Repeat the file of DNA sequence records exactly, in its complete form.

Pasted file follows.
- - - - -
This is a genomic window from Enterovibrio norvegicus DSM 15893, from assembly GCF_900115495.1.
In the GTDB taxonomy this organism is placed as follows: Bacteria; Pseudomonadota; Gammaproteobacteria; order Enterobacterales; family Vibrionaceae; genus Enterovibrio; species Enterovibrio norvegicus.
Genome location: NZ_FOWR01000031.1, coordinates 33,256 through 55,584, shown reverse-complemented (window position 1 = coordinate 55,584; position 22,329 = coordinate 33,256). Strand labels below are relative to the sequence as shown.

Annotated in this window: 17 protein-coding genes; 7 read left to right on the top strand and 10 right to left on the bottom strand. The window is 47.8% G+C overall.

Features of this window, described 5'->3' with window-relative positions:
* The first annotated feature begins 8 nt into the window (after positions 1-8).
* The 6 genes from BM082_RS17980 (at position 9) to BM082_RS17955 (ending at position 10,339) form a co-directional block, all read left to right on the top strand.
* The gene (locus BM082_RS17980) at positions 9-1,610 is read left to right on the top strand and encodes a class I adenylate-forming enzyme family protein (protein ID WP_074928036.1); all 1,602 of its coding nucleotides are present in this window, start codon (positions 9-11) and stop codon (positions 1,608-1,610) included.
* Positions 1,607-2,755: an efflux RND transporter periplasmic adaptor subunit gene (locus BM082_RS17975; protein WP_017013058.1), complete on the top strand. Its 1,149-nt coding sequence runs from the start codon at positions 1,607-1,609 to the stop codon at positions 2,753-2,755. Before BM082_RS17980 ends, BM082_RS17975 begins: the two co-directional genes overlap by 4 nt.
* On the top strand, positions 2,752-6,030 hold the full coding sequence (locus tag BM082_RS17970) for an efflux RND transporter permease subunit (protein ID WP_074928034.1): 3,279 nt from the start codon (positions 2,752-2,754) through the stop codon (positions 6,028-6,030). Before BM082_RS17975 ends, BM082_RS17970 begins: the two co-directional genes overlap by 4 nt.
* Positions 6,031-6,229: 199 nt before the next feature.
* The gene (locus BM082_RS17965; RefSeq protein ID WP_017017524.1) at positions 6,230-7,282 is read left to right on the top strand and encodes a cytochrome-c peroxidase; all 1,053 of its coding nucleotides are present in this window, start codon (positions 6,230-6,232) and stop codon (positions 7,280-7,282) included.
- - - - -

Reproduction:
This is a genomic window from Enterovibrio norvegicus DSM 15893, from assembly GCF_900115495.1.
In the GTDB taxonomy this organism is placed as follows: Bacteria; Pseudomonadota; Gammaproteobacteria; order Enterobacterales; family Vibrionaceae; genus Enterovibrio; species Enterovibrio norvegicus.
Genome location: NZ_FOWR01000031.1, coordinates 33,256 through 55,584, shown reverse-complemented (window position 1 = coordinate 55,584; position 22,329 = coordinate 33,256). Strand labels below are relative to the sequence as shown.

Annotated in this window: 17 protein-coding genes; 7 read left to right on the top strand and 10 right to left on the bottom strand. The window is 47.8% G+C overall.

Features of this window, described 5'->3' with window-relative positions:
* The first annotated feature begins 8 nt into the window (after positions 1-8).
* The 6 genes from BM082_RS17980 (at position 9) to BM082_RS17955 (ending at position 10,339) form a co-directional block, all read left to right on the top strand.
* The gene (locus BM082_RS17980) at positions 9-1,610 is read left to right on the top strand and encodes a class I adenylate-forming enzyme family protein (protein ID WP_074928036.1); all 1,602 of its coding nucleotides are present in this window, start codon (positions 9-11) and stop codon (positions 1,608-1,610) included.
* Positions 1,607-2,755: an efflux RND transporter periplasmic adaptor subunit gene (locus BM082_RS17975; protein WP_017013058.1), complete on the top strand. Its 1,149-nt coding sequence runs from the start codon at positions 1,607-1,609 to the stop codon at positions 2,753-2,755. Before BM082_RS17980 ends, BM082_RS17975 begins: the two co-directional genes overlap by 4 nt.
* On the top strand, positions 2,752-6,030 hold the full coding sequence (locus tag BM082_RS17970) for an efflux RND transporter permease subunit (protein ID WP_074928034.1): 3,279 nt from the start codon (positions 2,752-2,754) through the stop codon (positions 6,028-6,030). Before BM082_RS17975 ends, BM082_RS17970 begins: the two co-directional genes overlap by 4 nt.
* Positions 6,031-6,229: 199 nt before the next feature.
* The gene (locus BM082_RS17965; RefSeq protein ID WP_017017524.1) at positions 6,230-7,282 is read left to right on the top strand and encodes a cytochrome-c peroxidase; all 1,053 of its coding nucleotides are present in this window, start codon (positions 6,230-6,232) and stop codon (positions 7,280-7,282) included.